When the Seattle School District last fall moved some 200 students in its “highly gifted” program at Capitol Hill’s Lowell Elementary into Thurgood Marshall Elementary, which was populated largely by poor and minority children, everybody knew officials risked creating another divided school, rife with resentment between haves and have-nots.
Now there’s a new twist to deepen the resentment: The Central District school is losing more than $200,000 in annual federal funding because of the demographic change brought by students in the “Accelerated Progress Program.”
The district distributes federal Title I funding, earmarked for poor kids, to schools in which more than 55 percent of students receive free or reduced-price lunches. The money is given each year based on the school’s demographics the preceding year. Thurgood Marshall easily qualified in 2009–10, as poor kids represented 83 percent of its student body the year before.
With the arrival of the APP kids, however, only 42 percent of students qualify for free or discounted lunches this year—and the district in recent weeks has told parents and staff that they would receive no Title I funding at all next year. (The school also went from 6 percent to 37 percent white.)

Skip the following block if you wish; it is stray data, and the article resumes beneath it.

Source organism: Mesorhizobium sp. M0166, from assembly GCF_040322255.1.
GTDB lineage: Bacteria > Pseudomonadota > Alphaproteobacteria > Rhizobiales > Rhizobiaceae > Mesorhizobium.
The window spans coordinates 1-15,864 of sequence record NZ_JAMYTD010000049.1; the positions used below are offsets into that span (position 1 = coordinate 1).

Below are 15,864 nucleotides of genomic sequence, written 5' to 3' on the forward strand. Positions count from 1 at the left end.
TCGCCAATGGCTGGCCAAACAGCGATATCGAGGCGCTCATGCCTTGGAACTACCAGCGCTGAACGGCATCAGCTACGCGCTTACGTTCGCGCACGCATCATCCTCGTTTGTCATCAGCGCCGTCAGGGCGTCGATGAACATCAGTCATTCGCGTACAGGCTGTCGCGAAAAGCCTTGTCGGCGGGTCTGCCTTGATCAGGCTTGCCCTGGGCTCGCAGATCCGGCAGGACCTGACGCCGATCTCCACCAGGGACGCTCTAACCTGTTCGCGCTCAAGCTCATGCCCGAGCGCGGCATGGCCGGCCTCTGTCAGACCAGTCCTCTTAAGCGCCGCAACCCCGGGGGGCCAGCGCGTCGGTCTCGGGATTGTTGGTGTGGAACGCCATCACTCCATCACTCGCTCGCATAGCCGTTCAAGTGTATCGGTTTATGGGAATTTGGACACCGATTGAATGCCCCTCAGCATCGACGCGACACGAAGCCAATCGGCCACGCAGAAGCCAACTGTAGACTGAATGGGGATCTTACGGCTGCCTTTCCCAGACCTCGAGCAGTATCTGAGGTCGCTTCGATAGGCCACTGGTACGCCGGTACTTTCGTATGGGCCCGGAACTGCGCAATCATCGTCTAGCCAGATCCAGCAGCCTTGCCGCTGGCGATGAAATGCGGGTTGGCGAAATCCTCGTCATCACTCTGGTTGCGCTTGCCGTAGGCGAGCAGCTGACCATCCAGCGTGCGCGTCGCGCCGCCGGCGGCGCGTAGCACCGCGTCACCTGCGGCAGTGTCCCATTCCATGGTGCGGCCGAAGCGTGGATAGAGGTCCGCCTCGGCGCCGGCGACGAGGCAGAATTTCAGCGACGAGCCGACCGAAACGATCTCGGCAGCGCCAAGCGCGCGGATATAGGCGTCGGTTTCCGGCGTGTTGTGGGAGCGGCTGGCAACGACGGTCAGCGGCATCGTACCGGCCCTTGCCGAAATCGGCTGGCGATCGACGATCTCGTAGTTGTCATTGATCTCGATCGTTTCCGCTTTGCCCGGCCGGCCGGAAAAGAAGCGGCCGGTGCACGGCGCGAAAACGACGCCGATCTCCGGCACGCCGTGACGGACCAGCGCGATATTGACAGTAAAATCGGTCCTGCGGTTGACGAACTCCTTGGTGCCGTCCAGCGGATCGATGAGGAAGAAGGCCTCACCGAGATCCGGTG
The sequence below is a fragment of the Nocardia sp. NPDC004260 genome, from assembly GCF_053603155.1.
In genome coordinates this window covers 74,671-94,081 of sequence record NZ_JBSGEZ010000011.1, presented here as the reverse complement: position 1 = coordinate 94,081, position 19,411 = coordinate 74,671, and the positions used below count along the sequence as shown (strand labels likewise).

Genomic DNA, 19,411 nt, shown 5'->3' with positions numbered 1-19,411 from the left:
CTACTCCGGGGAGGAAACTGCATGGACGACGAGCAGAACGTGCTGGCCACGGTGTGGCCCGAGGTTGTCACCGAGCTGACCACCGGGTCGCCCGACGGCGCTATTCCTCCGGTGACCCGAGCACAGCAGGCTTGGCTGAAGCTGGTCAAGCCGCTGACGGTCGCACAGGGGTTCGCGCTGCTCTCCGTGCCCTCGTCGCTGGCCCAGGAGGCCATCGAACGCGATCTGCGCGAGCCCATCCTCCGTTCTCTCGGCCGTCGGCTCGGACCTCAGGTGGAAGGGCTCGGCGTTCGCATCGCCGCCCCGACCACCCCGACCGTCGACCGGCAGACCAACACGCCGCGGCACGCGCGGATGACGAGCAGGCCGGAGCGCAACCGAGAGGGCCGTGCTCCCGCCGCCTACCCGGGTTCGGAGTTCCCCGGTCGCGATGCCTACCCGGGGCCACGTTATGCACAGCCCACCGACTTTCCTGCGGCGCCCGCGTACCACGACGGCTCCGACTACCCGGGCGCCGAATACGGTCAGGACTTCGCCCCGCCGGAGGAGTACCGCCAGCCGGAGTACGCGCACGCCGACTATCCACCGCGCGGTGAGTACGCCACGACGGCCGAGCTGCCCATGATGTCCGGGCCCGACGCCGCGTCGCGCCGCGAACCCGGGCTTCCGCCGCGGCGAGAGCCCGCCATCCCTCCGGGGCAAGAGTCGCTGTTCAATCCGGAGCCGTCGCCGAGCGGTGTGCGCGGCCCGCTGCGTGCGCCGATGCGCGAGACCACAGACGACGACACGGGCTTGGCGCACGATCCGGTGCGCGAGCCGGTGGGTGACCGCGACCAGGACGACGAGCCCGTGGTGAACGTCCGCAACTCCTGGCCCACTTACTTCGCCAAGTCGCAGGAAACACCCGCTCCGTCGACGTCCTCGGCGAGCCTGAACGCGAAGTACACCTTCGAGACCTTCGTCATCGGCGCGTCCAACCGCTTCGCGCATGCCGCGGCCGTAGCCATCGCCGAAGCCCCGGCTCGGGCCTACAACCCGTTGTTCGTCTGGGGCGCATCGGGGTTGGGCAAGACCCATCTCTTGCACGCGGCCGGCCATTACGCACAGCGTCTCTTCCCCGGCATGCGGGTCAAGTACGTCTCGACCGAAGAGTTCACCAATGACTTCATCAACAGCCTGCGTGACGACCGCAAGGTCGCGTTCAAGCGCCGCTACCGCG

“For the children in the regular education program, they’re going to slip through the cracks again,” says Rose Wallace-Croone, who has two children in that program and sits on the board of the school’s PTSA. She notes that the federal money has been used for tutoring and after-school programs, related to both academics and the arts.
APP parents have been upset too. “You feel like these kids are being hurt because we’re here,” says parent and PTSA board member Meg Diaz. Parents like Diaz did bring money with them. The PTSA at Lowell split its budget when half its students left. Those going to Thurgood Marshall brought nearly $100,000 with them—still less than half, though, of what the school received in federal funding.
The loss adds to already heightened tensions between the two communities at the school. “The APP parents are the primary focus [of the school’s attention],” Wallace-Croone complains, adding that the two programs constitute “segregation in the truest form.”
Diaz says that parents from both communities have been trying hard to work together, but acknowledges that “it’s been a rough year.”
The district did not respond to a request for comment. Superintendent Maria Goodloe-Johnson recently increased the percentage of poor kids a school must have to receive Title I funds. If not for that change, Thurgood Marshall would have still qualified.